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Whereabouts of NTJ bomber Hastun’s wife still a mystery

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Outgoing HR Chief says missing girl’s mother never mentioned Zahran

By Shamindra Ferdinando

The Human Rights Commission of Sri Lanka (HRCSL) said Rajaratnam Kavitha, mother of P. Pulasthini (24) wife of Thowheed Jamaat suicide bomber Atchchi Muhammadu Hastun hadn’t informed the HRCSL Office in Batticaloa of Zahran Hashim’s involvement in the disappearance of her daughter.

Outgoing HRCSL Chairperson Dr. Deepika Udagama told The Island that there hadn’t been any reference to Zahran when Kavitha visited the Regional Office on April 17, 2019, four days before the Easter attacks.

Dr. Udagama was responding to The Island query whether the Regional Office informed Colombo of receiving a complaint as regards the missing young woman. The Island raised the issue with Dr. Udagama in the wake of Kavitha‘s testimony before the Presidential Commission of Inquiry (P CoI) in late last month.

Kavitha said that she visited the HRCSL Regional Office in Batticaloa after the Kaluwanchikudy and Kattankudy Police stations declined to accept her complaints. Kavitha said: I informed an officer there that I had found out my daughter was with Zahran. At that moment he said he knew Zahran and that there was nothing to be scared of since Zahran was a normal person.” Kavitha also quoted the HRCSL official as having said there was no need to lodge a complaint and that he would look into the matter.

The PCoI was told that Pulasthini fled to India following the blast. Intelligence services are in the process of verifying controversial testimony before the PCoI. However, authorities are yet to reach a conclusion on Pulasthini’s whereabouts against the backdrop of initial reports she perished in

Sainthamaruthu blast that claimed the lives of several Thowheed Jamaat cadres.

Q: Did HRCSL receive a complaint in this regard or any information regarding Kavitha’s visit to HRCSL Regional Office?

A: We obtained a detailed report on the matter from our Batticaloa Regional Office. It also includes the log entry relating to the visit of Ms. Kavitha to the Regional Office on 17 April, 2020. According to our records, one Ms. Kavitha of Mankadu, Cettipalayam had visited our Batticaloa Regional Office on 17 April, 2019 accompanied by a male. Her complaint was that her daughter P. Pulasthini (age 24) had gone away with a young man from the Muslim community and had married him in 2015, and that her whereabouts were not known. She had appealed to the HRCSL to assist in finding her. As the matter was of a private nature, our officer had informed Ms. Kavitha that it did not fall within the HRCSL’s statutory mandate. Ms. Kavitha had been advised to seek the assistance of the police to find her daughter. At that point the mother had not informed of any attempts to complain to the police or of any inaction on the part of the police. If that were the case the complaint would have been registered.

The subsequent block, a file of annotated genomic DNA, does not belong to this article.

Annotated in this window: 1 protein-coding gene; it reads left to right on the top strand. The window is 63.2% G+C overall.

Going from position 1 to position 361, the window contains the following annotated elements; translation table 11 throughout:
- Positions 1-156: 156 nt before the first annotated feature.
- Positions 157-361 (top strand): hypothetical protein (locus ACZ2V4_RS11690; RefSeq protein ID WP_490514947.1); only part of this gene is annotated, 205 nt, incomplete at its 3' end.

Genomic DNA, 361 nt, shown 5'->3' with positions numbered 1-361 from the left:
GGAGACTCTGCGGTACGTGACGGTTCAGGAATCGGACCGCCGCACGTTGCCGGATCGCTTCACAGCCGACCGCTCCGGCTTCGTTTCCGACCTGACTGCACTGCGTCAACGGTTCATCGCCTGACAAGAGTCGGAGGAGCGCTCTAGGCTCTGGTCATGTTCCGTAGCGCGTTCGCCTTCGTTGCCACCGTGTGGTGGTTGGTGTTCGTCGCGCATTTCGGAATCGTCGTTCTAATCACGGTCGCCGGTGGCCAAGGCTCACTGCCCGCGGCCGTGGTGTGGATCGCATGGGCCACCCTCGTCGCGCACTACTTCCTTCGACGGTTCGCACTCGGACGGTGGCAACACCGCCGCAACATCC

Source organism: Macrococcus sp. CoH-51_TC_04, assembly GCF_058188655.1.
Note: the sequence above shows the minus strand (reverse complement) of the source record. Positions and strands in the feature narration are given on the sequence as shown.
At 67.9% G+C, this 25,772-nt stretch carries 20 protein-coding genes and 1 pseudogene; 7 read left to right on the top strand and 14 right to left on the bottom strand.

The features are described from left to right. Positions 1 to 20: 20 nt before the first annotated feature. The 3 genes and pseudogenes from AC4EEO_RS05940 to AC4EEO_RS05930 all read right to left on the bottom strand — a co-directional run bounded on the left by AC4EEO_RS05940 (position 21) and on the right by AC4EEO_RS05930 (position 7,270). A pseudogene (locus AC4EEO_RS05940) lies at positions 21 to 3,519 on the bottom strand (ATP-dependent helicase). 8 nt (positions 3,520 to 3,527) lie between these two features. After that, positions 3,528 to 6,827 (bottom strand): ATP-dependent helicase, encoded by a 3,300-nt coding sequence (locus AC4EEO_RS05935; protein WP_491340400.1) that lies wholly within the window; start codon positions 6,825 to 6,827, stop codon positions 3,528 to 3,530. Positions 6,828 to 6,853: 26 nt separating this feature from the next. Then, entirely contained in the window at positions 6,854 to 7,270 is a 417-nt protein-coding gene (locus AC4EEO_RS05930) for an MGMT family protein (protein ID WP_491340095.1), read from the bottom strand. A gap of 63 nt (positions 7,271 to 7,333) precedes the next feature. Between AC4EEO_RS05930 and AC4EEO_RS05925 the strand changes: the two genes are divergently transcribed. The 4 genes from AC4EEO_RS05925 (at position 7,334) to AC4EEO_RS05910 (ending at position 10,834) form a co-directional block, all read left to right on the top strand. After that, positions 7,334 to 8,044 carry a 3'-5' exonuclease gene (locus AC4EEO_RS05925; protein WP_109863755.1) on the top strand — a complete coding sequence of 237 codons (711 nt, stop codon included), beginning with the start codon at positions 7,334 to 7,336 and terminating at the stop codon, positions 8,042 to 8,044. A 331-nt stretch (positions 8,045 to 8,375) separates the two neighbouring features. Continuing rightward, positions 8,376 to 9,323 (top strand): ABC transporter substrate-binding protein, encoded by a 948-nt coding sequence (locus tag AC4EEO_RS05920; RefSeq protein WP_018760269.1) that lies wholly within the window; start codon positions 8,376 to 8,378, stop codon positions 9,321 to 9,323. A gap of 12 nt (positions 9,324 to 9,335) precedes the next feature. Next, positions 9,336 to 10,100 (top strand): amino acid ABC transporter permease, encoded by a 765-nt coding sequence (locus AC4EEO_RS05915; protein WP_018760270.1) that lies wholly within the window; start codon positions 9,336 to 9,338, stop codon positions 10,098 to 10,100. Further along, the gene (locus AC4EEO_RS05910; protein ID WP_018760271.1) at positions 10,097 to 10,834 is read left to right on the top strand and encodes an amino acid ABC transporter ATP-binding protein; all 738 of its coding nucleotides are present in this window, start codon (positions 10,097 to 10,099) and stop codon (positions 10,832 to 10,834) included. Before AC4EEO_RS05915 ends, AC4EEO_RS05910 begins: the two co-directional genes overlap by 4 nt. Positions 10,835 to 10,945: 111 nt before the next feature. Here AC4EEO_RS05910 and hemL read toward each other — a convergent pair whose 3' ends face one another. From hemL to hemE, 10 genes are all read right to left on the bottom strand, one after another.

In her complaint Ms. Kavitha had stated that one Razik from a Muslim organization was having influence over her daughter’s family life. There had been no mention of a Zahran. In fact, as a gesture of assistance our officer had called a telephone number provided by Ms. Kavitha which was said to be that of Razik. He had denied knowledge of Pulasthini’s whereabouts and had mentioned that the parents had complained to Maligawatta police station about the matter and that the police including CID had questioned him in that regard. As there was nothing out of the ordinary about the complaint, the HRCSL Colombo had not been informed. That is the regular procedure.

Q: Did PCoI ask HRCSL personnel to appear before it? And if not, will you be inquiring into this (in the wake of PCoI revelation.

A: No, we have not been summoned by the PCoI. The records from our Batticaloa office, in our opinion, do not give rise to any issue that requires further investigation.

Q: Did HRCSL inquire into Easter Sunday tragedy or receive complaints as regards the government’s failure to thwart the carnage?

A: Even in the absence of a complaint, the HRCSL could investigate this matter on its own initiative (per S.14 of HRCSL Act, No 21 of 1996). However, we are aware that the same issue is being canvassed before the Supreme Court via FR petition by at least one aggrieved party. When a matter is canvassed before the Supreme Court in a FR application, the Commission does not conduct a parallel inquiry. The decision of the SC is binding on all parties.

Pulasthini’s husband carried out the attack on St. Sebastian church, Katuwapitiya where over 100 people perished.

Dr. Udagama confirmed the announcement made by the Constitutional Council on Monday (3) regarding her decision to quit the post. Head of Department of Law Faculty of University of Peradeniya, Dr. Udagama received the appointment in Oct 2015.

The Constitutional Council said that Dr. Udagama tendered her resignation from the post of chairperson of the Human Rights Commission of Sri Lanka with effect from September 2020.

The CC Chairman informed the Constitutional Council that the Human Rights Commission was rated as one of the best in the world and that he would like to convey the appreciation to its Chairman Dr Udagama and the members of the commission for the exceptional achievement.